I recently had the opportunity to sit down with John Lee Hancock and John Fusco, the director and writer of The Highwaymen. Their new movie tells the story of Frank Hamer and Maney Gault, the Texas Rangers who caught and killed notorious criminal duo Bonnie and Clyde. The following interview is an abridged version of our conversation. The Highwaymen is available to stream on Netflix beginning March 29.
Ryan Bordow: Your film deals closely with sensationalizing violence. You show how newspaper reports on Bonnie and Clyde’s escapades were helping make them into small-town heroes. Unless I’m reading your movie wrong, the movie implicitly condemns this sensationalizing of Bonnie and Clyde’s violence.
John Lee Hancock: [nods in approval]
Ryan Bordow: The movie also touches on how these men [Frank Hamer and Maney Gault] are also murderers—they’ve done some pretty terrible, bloody things. There’s a moment in the film where Hamer rejects an interview with the newspaper about their killing of Bonnie and Clyde. But now you’ve made a movie about him. Do you think that this film runs the risk of sensationalizing the violence that Hamer and Gault carried out?
JLH: It doesn’t bother me. One, I would take exception to calling them murderers, because if you’re an officer of the law and there’s a person shooting you and you shoot them, that doesn’t come into the definition legally of murder.
John Fusco: They were manhunters.
JLH: Yeah. They were manhunters, they’re going after a bad guy, and the bad guy has—you know, you could go case by case with a hundred different files, and maybe find something—I’m not disagreeing ‘cause I’m not a historian. But I think calling them murderers is a hundred percent incorrect.
RB: I was referring to—
RB: Well yeah, legally. I was referring to the story of how Hamer and Gault broke into a place and shot a bunch of people before they could put their hands up. Some might see that as unethical, as more murder than justice.
JLH: I would go with it being unethical, and certainly a grey area. Do they come to this story without flaws, without demons, without their own stuff? No they don’t. They’re not perfect human beings, and I think that’s part of their journey, this stuff that they regret. That’s what the story is about: the burden you carry with that terrible gift. So I would agree that yes, these aren’t completely righteous men doing the right thing; they are doing what they think is necessary. Even the governor thinks that their style of doing things is not PC [politically correct], even though that wasn’t a term in 1934.
JF: It’s a really thoughtful question.
JLH: Yeah, it is.
JF: I think—for two years, Barrow and Parker [Clyde and Bonnie] were out there killing. The law tried to do legal roadblocks and get them to surrender, because there was a woman with them; there was a girl with them. These law officers were killed. They had three thousand rounds of armor piercing ammunition in their car.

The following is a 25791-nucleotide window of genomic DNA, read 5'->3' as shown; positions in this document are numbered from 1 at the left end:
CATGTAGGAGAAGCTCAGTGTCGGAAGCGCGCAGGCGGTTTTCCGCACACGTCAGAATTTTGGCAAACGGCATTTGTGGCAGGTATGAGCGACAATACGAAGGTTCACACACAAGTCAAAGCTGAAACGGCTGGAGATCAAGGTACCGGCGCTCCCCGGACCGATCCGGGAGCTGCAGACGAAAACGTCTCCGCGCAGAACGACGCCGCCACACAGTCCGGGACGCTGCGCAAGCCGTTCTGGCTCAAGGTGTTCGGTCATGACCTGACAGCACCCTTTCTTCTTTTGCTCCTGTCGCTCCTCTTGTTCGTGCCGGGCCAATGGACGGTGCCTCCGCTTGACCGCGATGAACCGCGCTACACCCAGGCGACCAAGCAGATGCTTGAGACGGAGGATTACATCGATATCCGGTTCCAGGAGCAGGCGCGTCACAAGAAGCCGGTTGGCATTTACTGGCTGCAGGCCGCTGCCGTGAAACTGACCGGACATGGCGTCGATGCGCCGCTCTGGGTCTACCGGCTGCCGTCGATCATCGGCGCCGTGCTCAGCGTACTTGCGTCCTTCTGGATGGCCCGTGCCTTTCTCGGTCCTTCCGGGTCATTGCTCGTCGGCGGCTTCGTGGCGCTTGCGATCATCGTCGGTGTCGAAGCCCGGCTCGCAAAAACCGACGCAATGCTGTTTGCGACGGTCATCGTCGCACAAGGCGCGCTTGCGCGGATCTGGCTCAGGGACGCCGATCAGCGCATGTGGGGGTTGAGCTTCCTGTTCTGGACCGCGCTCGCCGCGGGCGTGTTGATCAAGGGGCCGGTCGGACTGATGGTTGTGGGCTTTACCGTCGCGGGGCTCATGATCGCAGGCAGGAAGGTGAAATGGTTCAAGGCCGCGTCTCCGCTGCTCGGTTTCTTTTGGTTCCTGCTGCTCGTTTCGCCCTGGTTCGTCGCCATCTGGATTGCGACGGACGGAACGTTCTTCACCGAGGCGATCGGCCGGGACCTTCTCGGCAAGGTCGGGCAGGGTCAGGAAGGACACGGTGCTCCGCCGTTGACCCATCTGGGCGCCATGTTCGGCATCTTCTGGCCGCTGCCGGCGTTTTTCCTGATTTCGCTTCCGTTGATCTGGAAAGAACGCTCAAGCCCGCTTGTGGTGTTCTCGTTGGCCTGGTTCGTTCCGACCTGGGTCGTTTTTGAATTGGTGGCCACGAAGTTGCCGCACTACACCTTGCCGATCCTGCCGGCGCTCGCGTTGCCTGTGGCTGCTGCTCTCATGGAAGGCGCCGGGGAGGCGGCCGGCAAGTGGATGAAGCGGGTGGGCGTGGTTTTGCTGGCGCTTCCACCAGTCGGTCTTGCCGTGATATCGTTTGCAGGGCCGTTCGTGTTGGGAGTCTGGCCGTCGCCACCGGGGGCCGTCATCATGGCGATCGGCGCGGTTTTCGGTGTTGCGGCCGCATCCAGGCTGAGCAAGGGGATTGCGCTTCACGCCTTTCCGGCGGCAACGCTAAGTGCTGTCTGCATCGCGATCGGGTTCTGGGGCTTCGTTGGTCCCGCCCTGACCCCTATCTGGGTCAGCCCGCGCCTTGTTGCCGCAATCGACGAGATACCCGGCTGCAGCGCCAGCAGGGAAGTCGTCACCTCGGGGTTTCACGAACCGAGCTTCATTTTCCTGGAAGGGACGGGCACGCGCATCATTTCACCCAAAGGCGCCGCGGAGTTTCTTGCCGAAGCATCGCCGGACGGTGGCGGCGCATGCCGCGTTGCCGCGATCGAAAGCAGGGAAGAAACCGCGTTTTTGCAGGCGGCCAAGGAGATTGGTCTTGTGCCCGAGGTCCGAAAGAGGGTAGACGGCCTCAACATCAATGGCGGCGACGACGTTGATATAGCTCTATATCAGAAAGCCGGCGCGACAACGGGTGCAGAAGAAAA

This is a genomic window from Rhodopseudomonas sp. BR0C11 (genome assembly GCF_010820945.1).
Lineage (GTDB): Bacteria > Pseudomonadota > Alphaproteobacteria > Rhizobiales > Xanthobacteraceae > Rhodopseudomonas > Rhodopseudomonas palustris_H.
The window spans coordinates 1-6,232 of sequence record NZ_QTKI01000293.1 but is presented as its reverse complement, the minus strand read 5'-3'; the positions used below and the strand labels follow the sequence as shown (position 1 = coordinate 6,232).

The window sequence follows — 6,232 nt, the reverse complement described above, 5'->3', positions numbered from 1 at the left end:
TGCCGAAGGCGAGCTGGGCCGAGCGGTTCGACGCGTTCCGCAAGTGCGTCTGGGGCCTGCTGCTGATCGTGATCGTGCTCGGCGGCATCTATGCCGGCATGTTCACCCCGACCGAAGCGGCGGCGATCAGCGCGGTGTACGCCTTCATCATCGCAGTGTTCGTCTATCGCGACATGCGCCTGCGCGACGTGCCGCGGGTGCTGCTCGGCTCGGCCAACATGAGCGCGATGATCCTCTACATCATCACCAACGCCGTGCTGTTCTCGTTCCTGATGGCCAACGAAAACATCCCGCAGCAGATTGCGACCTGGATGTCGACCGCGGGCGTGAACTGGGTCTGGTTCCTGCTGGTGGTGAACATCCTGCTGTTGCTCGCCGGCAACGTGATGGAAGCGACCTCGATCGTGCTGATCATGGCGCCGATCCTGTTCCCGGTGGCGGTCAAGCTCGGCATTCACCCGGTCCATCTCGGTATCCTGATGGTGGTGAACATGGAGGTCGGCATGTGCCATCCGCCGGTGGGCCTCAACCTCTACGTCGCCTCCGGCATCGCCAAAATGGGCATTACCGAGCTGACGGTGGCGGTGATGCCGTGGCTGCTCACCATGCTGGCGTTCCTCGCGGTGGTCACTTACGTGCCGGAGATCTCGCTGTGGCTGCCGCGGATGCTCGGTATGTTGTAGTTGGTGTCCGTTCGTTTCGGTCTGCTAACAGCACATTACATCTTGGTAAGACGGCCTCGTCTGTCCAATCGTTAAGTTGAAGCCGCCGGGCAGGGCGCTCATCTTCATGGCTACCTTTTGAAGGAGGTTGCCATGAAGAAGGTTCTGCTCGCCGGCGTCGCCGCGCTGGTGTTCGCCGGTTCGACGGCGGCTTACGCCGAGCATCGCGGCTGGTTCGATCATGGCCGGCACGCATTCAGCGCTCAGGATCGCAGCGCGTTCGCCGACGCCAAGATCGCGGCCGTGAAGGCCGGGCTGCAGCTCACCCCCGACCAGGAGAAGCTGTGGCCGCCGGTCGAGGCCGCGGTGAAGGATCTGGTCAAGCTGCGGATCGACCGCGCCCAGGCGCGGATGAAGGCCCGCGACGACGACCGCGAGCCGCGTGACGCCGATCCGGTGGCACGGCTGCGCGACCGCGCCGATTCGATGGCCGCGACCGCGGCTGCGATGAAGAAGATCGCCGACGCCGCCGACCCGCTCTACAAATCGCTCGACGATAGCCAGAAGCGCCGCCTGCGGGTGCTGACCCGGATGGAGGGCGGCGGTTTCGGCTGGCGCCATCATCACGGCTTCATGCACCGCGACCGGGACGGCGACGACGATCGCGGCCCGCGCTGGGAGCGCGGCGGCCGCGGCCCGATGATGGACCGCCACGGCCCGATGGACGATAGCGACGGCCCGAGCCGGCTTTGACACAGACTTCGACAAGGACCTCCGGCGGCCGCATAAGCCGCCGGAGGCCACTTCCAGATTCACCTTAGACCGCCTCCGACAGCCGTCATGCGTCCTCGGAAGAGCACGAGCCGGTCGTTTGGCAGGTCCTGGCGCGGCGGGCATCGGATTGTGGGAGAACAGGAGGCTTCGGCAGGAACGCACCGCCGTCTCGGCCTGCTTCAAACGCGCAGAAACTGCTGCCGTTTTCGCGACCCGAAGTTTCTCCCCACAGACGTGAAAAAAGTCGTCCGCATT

JLH: When they found it.
JF: Yeah. They had three Browning automatic rifles fully loaded, ten Colt automatic pistols, three loaded shotguns, other handguns—they had to be stopped. But it is interesting, because Hamer was a humble, quiet guy who did not want to talk about this stuff. He turned down Tom Mix for a movie offer; he turned down ten thousand dollars for a book deal.
JLH: And I think the reason—I mean, I don’t know this to be true, but in my heart and mind, I think the reason that Hamer took on the job was because it galled him. I think [Bonnie and Clyde] were more than small-town heroes: they were national heroes and in international press. I think it galled him that people were being made famous for things they should be ashamed of. He was an old school guy. And maybe he had an old-fashioned sense of right and wrong, but I think that’s who Frank Hamer was. Did he always do right? Nope. The whole thing’s an ugly enterprise.
RB: What were you intending to convey by depicting the poverty of the townspeople who idolized Bonnie and Clyde?
JLH: I think that the townspeople gave [Bonnie and Clyde] a little bit of a pass because hatred was so great for the banks. That was the overriding feeling: the farms, your stores, your houses, the banks are taking them all. Everybody’s hurting. They want [Bonnie and Clyde] to be Robin Hood. You need a hero when you’re in that deep, dark place, you want somebody who’s gonna strike out at The Man.
JF: I think that the ‘lovers on the run’ element really appealed to the people, and Bonnie and Clyde played into it. They saw this, and they were acting out a sick fantasy of being movie stars: Bonnie wanted to be a Broadway star and Clyde wanted to be a famous musician. It was almost like, “if we can’t be famous, we’re gonna be notorious.” They were very aware; they were branding before branding.
JLH: [The townspeople] were willing to overlook part of it. Initially, [Bonnie and Clyde] only killed police officers, and I think police were grouped in with The Man. Actually, I love when you talk about why they were in the press: all anybody wanted to read was—
JF: Newspaper circulation was plummeting during The Depression. Newspapers were going under. People did not want to read about depressing economic news. They were interested in three things: sports heroes, movie stars, and flashy gangsters.
RB: If it bleeds, it leads.
JF: That’s what was getting the ink, and so Bonnie and Clyde really played into that. Bonnie always referred to “her public”. It’s incredible—it’s really an incredible story.
Facilitator: That wraps it up.
JF: Good questions.
JLH: Great questions. Nice to meet you!